Thursday, April 23, 2009

4.) What you don't want to find out about Radiation

After my second radiation treatment it hurt to pee and after the third treatment I started seeing blood in my urine. It's difficult to imagine finishing all 28 planned treatments with it going like this so quickly. That's not even the worst of it, I unfortunately came up with a new condition. Sexual anhedonia or 'ejaculatory anhedonia'. This means that one will ejaculate with NO accompanying sense of pleasure. This rare condition means one can suffer from lack of pleasure when the body goes through the orgasm process. Mine has been painful for several minuets like a bee sting and strong pressure like you have to pee but cant start at the same time, some fluid does come out but with no pleasurable feeling at all like an orgasm normally has.
Now after the eighth Radiation with Chemotherapy treatment I still have blood in my pee, a little more then yesterday and very red for the last few drops. So much for my worrying about erectile dysfunction. Getting and keeping erect is no problem, but my orgasm really sucked. When it happened I didn't feel any spasm at all. A fair amount came out but I would not have known if I didn't see it. Rather then the uncomfortable stinging painful feeling I've felt for the last week now I can't feel anything. No muscle spasm or hormone rush. No afterglow, happy sleepy feeling that I always felt before. A sad thought comes over me but this may be what many unsatisfied women feel. No wonder they want to talk during and after sex. I get it now. It Sucks. Now I wonder why I was so focused on possible erectile dysfunction. It never occurred to me there could be something worse. I never considered it might not feel good anymore. I need to put new thoughts into when hopeless is really hopeless and how it fits in my exit strategy, I may already be a lot closer then I thought. I had assumed my problems wouldn't really start to kick in until after the surgery. I don't know how many cancer patients plan an exit strategy for when things become unbearable, I have a definite plan but haven't talked to anyone about it, It should suffice to say that if things get unbearable by my definition of unbearable my hope is its mercifully brief.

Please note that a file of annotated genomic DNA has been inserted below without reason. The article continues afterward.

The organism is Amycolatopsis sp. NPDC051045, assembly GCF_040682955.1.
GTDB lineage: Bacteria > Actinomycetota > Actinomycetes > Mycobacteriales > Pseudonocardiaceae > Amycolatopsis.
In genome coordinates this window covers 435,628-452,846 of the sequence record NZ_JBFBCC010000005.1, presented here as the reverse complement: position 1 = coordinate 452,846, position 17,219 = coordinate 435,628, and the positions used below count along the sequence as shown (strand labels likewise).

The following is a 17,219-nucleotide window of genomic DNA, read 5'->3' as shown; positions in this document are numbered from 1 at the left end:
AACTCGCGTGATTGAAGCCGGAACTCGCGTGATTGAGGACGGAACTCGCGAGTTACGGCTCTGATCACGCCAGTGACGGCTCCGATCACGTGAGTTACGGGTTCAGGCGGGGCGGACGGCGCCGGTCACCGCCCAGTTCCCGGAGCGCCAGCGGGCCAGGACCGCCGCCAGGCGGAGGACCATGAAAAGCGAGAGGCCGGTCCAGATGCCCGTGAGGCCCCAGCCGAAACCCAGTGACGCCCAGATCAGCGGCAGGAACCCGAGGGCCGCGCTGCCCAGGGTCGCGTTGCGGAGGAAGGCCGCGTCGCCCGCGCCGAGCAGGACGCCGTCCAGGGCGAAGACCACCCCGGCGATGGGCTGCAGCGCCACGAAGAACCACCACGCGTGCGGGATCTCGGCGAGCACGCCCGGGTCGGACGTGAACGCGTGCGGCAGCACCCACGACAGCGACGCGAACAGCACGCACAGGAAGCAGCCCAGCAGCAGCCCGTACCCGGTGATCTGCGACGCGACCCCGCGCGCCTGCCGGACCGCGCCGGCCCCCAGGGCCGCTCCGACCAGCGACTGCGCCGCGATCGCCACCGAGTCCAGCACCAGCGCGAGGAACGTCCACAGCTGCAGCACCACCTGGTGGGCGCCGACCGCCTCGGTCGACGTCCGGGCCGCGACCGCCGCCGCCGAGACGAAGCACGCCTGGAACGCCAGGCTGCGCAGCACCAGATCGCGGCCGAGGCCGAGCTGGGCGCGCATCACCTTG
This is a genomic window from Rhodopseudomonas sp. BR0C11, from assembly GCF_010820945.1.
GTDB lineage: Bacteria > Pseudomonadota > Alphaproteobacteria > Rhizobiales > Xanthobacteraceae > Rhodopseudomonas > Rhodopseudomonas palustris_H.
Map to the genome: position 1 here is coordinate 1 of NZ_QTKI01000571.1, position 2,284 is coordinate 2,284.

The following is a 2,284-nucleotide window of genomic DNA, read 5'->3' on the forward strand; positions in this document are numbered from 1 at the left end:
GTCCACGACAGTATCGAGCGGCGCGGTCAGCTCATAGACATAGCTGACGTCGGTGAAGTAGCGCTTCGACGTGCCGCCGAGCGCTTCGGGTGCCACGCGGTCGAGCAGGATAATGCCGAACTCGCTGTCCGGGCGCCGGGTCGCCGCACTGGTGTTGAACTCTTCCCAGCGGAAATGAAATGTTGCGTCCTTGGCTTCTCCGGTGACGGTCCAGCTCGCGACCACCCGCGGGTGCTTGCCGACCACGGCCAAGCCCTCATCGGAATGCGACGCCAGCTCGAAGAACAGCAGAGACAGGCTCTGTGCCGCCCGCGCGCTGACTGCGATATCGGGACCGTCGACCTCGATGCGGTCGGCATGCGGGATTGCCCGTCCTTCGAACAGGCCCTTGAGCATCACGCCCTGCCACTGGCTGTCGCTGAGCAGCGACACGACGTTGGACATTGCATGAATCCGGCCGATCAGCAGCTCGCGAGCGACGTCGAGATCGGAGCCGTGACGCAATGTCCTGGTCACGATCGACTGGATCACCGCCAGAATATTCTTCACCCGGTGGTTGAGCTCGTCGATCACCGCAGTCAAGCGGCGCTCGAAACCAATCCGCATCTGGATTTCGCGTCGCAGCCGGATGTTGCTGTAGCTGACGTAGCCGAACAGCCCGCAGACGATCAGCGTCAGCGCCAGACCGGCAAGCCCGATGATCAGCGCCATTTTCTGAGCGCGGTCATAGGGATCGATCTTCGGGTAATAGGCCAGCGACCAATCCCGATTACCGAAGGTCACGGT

Dr C. had no information on the orgasm change when I talked to him Tuesday. I wonder if anyone has studied this problem. The hospital took a urine sample to test for infection, when the resident called she said there was blood but no gross infection found. Heck, I drank so much water for the x-ray treatment before the sample was taken the pee was totally clear, it is a wonder it even tested as pee and not tap water. I'm impressed they even found blood.
Today's photo is the area of my pelvis getting radiation, it is the actual CT scan of me the hospital Physics department used to set up my position and radiation dose. I get 3 doses a day, one from each side and one from the back. they Davide it up to minimize the dose to neighboring organs. the dose to my hips is enough to give me a higher likelihood of having a broken hip in my lifetime. I get 1.8 Gray total per day (or 180 Rads absorbed dose. the new unit used is Gray) To put that in perspective The dose of radiation from a normal chest x-ray is 0.25 mRad. so everyday I get the equivalent of 720,000 full chest x-rays concentrated to my pelvis. A normal x-ray machine runs at about 70,000 volts, the particle accelerator they used to treat me runs at 5 million volts. Another interesting comparison is the radiation dose in Hiroshima at 1 m above the ground in open field at 1 km (.6 miles) from the hypocenter is estimated to be 4.5 Gy (less then 3 of my 28 treatments) At 2 km (1.2 miles) from the center it was only 0.08 Gy. I should note that the organ most sensitive to radiation, the small intestine is carefully minimized in my therapy. Somehow I find the comparisons interesting. Its amazing what our body's can tolerate.